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Virtual Retinal Display Options
Daemon
Posted: Friday, October 20, 2017 12:00:00 AM
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Virtual Retinal Display

Newly developed virtual retinal display (VRD) technology allows devices to project a graphical display directly onto a user's retina, creating the impression that the display is hovering in space in front of him. In the past, similar systems, which often came in the form of large sunglasses, simply projected images onto a small "screen" in front of the user's eye. Only recently have a number of developments made a true VRD system practical. What applications could VRDs have? More...
raghd muhi al-deen
Posted: Friday, October 20, 2017 2:45:25 AM

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Virtual retinal display
Also found in: Acronyms.
Virtual retinal display
A diagram showing the workings of the virtual retinal display

A virtual retinal display (VRD), also known as a retinal scan display (RSD) or retinal projector (RP), is a display technology that draws a raster display (like a television) directly onto the retina of the eye. The user sees what appears to be a conventional display floating in space in front of them. (However, the portion of the visual area where imagery appears must still intersect with optical elements of the display system. It is not possible to display an image over a solid angle from a point source unless the projection system can bypass the lenses within the eye.)[1]
The basic system

In a conventional display a real image is produced. The real image is either viewed directly or, as in the case with most head-mounted displays, projected through an optical system and the resulting virtual image is viewed. The projection moves the virtual image to a distance that allows the eye to focus comfortably. No real image is ever produced with the VRD. Rather, an image is formed directly on the retina of the user's eye. A block diagram of the VRD is shown in the Figure above.

To create an image with the VRD a photon source (or three sources in the case of a color display) is used to generate a coherent beam of light. The use of a coherent source (such as a laser diode) allows the system to draw a diffraction limited spot on the retina. The light beam is intensity modulated to match the intensity of the image being rendered. The modulation can be accomplished after the beam is generated. If the source has enough modulation bandwidth, as in the case of a laser diode, the source can be modulated directly.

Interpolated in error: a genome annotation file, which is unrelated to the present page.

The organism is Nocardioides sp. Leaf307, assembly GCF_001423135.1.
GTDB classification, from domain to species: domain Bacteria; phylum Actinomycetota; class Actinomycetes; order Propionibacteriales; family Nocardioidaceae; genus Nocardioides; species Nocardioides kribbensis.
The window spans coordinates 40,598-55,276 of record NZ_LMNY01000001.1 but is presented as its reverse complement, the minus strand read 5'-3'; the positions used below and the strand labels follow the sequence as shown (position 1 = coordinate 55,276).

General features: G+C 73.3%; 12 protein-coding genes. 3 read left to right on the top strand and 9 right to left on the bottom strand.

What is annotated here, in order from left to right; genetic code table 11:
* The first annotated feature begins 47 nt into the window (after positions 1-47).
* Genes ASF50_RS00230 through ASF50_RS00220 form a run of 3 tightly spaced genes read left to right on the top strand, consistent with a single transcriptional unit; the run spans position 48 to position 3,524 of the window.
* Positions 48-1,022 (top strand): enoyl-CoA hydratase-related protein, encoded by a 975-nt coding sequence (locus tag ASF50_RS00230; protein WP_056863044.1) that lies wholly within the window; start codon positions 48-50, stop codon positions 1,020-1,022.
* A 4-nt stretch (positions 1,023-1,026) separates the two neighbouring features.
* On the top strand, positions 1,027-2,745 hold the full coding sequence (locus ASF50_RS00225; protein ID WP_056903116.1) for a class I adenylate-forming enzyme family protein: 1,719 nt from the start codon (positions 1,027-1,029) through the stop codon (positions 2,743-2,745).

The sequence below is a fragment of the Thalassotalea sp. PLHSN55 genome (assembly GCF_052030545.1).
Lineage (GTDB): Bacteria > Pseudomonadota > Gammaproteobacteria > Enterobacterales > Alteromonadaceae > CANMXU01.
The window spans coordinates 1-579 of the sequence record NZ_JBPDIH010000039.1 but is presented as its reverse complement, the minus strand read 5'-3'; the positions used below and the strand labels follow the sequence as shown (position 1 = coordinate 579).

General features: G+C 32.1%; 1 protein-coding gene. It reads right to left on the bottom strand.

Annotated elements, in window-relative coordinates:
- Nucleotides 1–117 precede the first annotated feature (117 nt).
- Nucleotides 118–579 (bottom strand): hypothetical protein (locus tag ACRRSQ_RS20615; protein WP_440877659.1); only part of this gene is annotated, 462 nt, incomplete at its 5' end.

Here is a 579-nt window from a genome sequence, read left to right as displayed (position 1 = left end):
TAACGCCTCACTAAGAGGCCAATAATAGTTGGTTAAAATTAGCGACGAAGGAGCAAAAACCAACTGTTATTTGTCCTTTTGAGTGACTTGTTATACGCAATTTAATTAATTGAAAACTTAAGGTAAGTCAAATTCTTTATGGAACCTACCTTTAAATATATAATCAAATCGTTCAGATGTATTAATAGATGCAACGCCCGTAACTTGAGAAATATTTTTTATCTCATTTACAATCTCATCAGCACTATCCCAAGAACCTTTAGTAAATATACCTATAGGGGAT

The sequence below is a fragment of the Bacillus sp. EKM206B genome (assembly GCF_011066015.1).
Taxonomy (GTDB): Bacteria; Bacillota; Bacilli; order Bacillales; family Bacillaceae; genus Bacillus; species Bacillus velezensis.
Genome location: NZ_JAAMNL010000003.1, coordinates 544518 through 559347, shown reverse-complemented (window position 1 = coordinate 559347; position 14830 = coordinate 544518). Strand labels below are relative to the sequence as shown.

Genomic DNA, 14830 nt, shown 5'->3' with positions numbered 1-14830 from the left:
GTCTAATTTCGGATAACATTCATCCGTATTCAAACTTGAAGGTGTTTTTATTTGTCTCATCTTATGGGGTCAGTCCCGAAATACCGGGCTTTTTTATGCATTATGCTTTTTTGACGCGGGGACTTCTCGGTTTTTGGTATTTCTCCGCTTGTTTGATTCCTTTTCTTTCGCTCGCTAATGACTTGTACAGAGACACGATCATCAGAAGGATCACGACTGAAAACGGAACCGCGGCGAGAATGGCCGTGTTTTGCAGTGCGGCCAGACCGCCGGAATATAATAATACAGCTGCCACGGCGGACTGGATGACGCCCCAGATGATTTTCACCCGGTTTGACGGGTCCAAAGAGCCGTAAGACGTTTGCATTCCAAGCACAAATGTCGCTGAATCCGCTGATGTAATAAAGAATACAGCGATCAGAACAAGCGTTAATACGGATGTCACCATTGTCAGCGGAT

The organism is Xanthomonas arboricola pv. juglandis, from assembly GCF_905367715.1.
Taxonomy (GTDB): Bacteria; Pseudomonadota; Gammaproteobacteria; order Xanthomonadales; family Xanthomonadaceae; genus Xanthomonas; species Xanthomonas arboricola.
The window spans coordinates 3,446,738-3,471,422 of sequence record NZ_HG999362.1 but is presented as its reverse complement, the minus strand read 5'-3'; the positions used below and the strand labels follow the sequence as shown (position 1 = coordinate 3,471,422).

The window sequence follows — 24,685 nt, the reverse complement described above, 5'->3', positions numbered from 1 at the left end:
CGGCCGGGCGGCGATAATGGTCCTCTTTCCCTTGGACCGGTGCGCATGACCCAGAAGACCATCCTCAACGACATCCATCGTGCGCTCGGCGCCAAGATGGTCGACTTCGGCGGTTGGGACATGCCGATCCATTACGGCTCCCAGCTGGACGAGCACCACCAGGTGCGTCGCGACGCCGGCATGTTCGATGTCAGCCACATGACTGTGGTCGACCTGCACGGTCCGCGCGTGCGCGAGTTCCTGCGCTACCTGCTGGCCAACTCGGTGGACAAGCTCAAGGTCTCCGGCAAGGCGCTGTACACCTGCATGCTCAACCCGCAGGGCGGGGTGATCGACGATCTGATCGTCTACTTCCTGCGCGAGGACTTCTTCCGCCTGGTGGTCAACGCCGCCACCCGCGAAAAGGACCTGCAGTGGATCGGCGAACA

The resulting modulated beam is then scanned to place each image point, or pixel, at the proper position on the retina. A variety of scan patterns are possible. The scanner could be used in a calligraphic (vector) mode, in which the lines that form the image are drawn directly, or in a raster mode, much like standard computer monitors or television. Use of the raster method of image scanning allows the VRD to be driven by standard video sources. To draw the raster, a horizontal scanner moves the beam to draw a row of pixels. The vertical scanner then moves the beam to the next line where another row of pixels is drawn.

After scanning, the optical beam must be properly projected into the eye. The goal is for the exit pupil of the VRD to be coplanar with the entrance pupil of the eye. The lens and cornea of the eye will then focus the beam on the retina, forming a spot. The position on the retina where the eye focuses the spot is determined by the angle at which light enters the eye. This angle is determined by the scanners and is continually varying in a raster pattern. The brightness of the focused spot is

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KSPavan
Posted: Friday, October 20, 2017 3:20:21 AM

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Article of the Day
Virtual Retinal Display
Newly developed virtual retinal display (VRD) technology allows devices to project a graphical display directly onto a user's retina, creating the impression that the display is hovering in space in front of him. In the past, similar systems, which often came in the form of large sunglasses, simply projected images onto a small "screen" in front of the user's eye. Only recently have a number of developments made a true VRD system practical.
KSPavan
Posted: Friday, October 20, 2017 3:21:24 AM

Rank: Advanced Member

Joined: 1/28/2015
Posts: 2,005
Neurons: 1,975,780
Location: Kolkata, Bengal, India
Article of the Day
Virtual Retinal Display
Newly developed virtual retinal display (VRD) technology allows devices to project a graphical display directly onto a user's retina, creating the impression that the display is hovering in space in front of him. In the past, similar systems, which often came in the form of large sunglasses, simply projected images onto a small "screen" in front of the user's eye. Only recently have a number of developments made a true VRD system practical.
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